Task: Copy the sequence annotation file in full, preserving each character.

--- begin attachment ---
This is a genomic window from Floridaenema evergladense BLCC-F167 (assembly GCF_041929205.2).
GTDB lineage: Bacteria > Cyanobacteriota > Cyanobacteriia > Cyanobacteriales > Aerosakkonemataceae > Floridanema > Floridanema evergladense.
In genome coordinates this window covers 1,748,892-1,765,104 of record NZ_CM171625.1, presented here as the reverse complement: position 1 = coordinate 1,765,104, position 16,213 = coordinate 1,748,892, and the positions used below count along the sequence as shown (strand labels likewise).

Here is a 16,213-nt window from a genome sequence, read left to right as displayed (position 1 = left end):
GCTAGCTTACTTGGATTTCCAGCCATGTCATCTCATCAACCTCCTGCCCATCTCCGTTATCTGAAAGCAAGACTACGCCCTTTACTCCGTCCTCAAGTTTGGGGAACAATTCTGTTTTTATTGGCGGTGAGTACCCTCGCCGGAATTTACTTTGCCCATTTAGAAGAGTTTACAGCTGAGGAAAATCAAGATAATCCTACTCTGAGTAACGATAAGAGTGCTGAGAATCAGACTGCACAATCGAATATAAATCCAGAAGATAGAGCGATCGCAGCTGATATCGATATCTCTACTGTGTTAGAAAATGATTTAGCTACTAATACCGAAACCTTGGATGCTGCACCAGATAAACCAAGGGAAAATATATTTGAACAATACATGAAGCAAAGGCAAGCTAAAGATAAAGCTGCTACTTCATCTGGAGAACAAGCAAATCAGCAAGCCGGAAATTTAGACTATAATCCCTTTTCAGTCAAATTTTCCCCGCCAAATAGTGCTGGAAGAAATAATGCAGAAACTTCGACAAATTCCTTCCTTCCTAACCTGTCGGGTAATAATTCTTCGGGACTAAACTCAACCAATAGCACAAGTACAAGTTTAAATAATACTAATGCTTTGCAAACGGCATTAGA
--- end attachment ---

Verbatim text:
This is a genomic window from Floridaenema evergladense BLCC-F167 (assembly GCF_041929205.2).
GTDB lineage: Bacteria > Cyanobacteriota > Cyanobacteriia > Cyanobacteriales > Aerosakkonemataceae > Floridanema > Floridanema evergladense.
In genome coordinates this window covers 1,748,892-1,765,104 of record NZ_CM171625.1, presented here as the reverse complement: position 1 = coordinate 1,765,104, position 16,213 = coordinate 1,748,892, and the positions used below count along the sequence as shown (strand labels likewise).

Here is a 16,213-nt window from a genome sequence, read left to right as displayed (position 1 = left end):
GCTAGCTTACTTGGATTTCCAGCCATGTCATCTCATCAACCTCCTGCCCATCTCCGTTATCTGAAAGCAAGACTACGCCCTTTACTCCGTCCTCAAGTTTGGGGAACAATTCTGTTTTTATTGGCGGTGAGTACCCTCGCCGGAATTTACTTTGCCCATTTAGAAGAGTTTACAGCTGAGGAAAATCAAGATAATCCTACTCTGAGTAACGATAAGAGTGCTGAGAATCAGACTGCACAATCGAATATAAATCCAGAAGATAGAGCGATCGCAGCTGATATCGATATCTCTACTGTGTTAGAAAATGATTTAGCTACTAATACCGAAACCTTGGATGCTGCACCAGATAAACCAAGGGAAAATATATTTGAACAATACATGAAGCAAAGGCAAGCTAAAGATAAAGCTGCTACTTCATCTGGAGAACAAGCAAATCAGCAAGCCGGAAATTTAGACTATAATCCCTTTTCAGTCAAATTTTCCCCGCCAAATAGTGCTGGAAGAAATAATGCAGAAACTTCGACAAATTCCTTCCTTCCTAACCTGTCGGGTAATAATTCTTCGGGACTAAACTCAACCAATAGCACAAGTACAAGTTTAAATAATACTAATGCTTTGCAAACGGCATTAGA